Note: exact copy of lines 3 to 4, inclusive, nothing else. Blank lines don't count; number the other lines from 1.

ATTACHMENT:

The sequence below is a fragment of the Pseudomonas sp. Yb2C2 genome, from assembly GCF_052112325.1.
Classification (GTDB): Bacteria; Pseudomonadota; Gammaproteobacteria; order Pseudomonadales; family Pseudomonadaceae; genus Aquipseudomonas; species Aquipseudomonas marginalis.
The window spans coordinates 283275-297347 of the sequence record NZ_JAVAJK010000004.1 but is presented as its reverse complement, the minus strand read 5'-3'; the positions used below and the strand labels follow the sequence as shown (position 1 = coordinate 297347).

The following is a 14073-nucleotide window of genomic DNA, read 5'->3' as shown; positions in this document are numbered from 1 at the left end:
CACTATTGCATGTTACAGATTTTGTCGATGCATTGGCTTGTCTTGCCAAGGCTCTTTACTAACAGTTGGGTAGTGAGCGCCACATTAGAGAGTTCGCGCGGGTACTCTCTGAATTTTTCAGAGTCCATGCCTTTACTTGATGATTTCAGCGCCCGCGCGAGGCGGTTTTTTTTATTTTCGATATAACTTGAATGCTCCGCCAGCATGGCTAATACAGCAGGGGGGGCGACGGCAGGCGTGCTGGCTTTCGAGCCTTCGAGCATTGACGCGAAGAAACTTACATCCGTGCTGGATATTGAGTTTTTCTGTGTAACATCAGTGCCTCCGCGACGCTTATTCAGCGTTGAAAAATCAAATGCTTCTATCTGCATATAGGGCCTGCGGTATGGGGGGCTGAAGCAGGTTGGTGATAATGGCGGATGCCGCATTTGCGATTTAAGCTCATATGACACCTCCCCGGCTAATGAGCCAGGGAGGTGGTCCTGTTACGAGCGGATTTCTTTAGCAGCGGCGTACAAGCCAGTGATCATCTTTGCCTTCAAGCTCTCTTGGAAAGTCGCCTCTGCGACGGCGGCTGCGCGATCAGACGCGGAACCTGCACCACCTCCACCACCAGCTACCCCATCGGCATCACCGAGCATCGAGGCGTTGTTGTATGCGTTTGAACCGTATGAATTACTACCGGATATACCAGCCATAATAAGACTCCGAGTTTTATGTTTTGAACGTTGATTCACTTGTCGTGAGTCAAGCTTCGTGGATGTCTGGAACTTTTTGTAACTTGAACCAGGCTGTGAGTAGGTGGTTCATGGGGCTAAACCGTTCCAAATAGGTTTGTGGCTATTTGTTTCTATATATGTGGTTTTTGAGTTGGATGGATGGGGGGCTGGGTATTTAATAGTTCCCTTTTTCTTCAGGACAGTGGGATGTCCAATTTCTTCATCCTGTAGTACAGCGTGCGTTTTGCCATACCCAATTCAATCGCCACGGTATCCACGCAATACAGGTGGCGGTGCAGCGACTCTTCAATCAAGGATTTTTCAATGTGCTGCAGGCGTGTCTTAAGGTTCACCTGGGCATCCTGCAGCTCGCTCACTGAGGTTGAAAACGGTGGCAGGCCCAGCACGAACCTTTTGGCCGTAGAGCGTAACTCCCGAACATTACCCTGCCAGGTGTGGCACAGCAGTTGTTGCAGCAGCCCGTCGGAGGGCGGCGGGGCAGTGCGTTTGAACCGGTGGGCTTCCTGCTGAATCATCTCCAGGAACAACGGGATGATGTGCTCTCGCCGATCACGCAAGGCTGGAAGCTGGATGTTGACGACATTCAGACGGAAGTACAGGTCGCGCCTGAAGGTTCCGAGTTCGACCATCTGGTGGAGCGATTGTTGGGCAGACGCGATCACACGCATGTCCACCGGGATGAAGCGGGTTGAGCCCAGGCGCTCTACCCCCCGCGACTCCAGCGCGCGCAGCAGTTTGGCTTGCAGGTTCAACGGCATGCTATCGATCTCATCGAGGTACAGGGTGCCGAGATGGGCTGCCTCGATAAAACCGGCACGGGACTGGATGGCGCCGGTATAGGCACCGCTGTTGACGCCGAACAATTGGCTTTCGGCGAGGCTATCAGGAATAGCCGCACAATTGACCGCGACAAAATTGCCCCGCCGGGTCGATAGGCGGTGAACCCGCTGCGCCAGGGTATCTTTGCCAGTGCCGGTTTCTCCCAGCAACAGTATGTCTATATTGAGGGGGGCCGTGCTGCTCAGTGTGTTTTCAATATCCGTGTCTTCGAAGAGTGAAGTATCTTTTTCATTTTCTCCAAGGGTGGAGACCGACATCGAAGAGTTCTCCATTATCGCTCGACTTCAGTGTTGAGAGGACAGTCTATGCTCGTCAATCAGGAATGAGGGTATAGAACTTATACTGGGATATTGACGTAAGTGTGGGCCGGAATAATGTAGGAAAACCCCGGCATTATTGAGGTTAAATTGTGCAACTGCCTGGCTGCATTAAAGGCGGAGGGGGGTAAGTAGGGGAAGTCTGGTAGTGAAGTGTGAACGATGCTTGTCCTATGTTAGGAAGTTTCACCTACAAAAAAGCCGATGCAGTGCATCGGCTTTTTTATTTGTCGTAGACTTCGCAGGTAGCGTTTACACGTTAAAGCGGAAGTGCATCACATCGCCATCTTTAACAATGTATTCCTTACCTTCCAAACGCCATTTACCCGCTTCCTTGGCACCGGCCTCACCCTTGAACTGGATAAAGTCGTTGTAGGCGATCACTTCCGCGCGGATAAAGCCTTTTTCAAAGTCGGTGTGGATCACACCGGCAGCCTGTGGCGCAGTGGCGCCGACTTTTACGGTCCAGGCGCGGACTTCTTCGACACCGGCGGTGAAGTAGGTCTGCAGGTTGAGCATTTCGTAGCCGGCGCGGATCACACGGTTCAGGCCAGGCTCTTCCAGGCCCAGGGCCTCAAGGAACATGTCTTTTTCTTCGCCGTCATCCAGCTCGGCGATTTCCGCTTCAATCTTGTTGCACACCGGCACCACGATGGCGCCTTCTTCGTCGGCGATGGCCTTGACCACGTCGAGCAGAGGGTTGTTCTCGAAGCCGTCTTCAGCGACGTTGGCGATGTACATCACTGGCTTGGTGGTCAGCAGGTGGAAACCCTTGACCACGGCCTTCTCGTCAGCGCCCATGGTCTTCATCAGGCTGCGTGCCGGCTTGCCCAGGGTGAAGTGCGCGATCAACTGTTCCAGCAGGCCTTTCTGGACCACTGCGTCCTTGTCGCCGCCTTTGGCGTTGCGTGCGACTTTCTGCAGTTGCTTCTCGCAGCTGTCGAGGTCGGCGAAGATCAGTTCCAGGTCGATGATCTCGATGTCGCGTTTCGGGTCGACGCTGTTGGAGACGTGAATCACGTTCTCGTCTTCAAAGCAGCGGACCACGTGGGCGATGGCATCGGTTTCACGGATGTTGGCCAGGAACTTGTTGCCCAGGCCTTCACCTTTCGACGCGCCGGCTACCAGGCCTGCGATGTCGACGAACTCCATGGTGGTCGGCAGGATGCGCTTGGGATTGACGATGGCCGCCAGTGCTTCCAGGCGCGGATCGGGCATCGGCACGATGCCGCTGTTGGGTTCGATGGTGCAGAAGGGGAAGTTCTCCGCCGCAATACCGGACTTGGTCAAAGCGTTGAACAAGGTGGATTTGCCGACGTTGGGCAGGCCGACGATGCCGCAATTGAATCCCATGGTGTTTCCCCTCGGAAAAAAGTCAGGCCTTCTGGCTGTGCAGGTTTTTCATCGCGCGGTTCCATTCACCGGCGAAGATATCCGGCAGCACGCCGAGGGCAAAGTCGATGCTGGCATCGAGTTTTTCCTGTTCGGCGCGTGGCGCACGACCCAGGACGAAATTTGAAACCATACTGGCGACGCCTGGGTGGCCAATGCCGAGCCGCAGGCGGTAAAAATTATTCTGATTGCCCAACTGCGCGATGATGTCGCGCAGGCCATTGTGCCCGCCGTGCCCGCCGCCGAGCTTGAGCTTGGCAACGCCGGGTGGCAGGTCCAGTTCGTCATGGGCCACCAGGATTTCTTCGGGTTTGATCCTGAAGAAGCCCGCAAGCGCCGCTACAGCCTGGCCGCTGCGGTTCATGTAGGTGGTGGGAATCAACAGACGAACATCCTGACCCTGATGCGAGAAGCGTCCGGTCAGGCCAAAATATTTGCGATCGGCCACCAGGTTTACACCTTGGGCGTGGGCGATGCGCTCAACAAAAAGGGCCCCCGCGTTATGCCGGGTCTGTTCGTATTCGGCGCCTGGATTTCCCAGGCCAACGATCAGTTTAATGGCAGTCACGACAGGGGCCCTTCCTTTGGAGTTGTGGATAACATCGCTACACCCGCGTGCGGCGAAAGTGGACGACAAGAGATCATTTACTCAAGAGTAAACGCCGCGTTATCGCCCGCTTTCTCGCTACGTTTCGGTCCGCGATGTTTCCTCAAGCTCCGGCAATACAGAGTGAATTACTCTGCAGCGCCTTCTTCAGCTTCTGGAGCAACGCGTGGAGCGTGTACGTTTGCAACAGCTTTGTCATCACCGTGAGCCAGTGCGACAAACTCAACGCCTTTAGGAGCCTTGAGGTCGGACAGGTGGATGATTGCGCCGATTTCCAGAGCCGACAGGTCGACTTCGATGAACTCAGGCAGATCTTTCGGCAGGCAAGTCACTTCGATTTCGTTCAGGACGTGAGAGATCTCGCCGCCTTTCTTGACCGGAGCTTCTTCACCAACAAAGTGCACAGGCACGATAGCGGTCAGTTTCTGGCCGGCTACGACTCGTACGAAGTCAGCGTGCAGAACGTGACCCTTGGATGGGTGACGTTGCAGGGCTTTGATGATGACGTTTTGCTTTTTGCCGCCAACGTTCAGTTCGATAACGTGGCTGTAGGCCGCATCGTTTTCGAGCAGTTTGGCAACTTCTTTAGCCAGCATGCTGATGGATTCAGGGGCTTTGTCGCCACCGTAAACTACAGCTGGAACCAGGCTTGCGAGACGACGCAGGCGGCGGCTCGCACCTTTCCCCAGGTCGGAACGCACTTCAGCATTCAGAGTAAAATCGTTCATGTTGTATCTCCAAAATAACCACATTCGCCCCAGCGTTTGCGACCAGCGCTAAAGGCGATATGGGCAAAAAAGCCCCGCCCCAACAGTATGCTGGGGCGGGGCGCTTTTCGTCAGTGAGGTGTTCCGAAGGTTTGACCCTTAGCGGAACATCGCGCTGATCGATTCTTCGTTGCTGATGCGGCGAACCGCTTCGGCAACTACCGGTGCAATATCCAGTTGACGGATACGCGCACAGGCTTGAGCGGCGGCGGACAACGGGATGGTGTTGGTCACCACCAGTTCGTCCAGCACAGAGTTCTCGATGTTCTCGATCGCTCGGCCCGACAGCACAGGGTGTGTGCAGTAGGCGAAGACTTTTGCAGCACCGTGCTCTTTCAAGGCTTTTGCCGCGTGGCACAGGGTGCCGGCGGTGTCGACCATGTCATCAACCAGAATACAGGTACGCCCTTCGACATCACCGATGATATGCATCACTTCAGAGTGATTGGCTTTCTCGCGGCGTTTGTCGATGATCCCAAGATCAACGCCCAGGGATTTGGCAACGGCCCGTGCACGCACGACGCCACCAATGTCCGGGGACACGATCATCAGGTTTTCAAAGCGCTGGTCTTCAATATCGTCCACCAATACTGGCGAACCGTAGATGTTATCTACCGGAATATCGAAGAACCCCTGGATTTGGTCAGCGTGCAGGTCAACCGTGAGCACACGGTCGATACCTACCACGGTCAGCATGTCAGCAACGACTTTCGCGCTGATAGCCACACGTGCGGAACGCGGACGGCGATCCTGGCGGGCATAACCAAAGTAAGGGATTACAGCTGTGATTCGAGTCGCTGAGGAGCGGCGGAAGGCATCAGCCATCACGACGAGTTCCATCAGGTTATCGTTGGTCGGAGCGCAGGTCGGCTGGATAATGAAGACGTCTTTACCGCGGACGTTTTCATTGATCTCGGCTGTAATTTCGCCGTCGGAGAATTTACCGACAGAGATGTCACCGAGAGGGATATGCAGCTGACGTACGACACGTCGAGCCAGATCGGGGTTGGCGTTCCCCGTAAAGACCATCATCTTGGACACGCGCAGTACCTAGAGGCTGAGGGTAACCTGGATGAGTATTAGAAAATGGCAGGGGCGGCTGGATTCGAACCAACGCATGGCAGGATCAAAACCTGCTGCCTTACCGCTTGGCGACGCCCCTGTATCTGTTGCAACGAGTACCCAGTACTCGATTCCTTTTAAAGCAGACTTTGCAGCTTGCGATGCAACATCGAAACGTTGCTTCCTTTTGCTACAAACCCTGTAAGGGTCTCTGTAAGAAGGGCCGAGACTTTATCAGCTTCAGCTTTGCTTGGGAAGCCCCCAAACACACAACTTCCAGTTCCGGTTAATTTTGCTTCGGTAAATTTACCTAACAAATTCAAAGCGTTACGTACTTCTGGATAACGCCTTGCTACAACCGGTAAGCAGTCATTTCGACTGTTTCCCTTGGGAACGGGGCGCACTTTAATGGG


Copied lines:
The window spans coordinates 283275-297347 of the sequence record NZ_JAVAJK010000004.1 but is presented as its reverse complement, the minus strand read 5'-3'; the positions used below and the strand labels follow the sequence as shown (position 1 = coordinate 297347).

The following is a 14073-nucleotide window of genomic DNA, read 5'->3' as shown; positions in this document are numbered from 1 at the left end: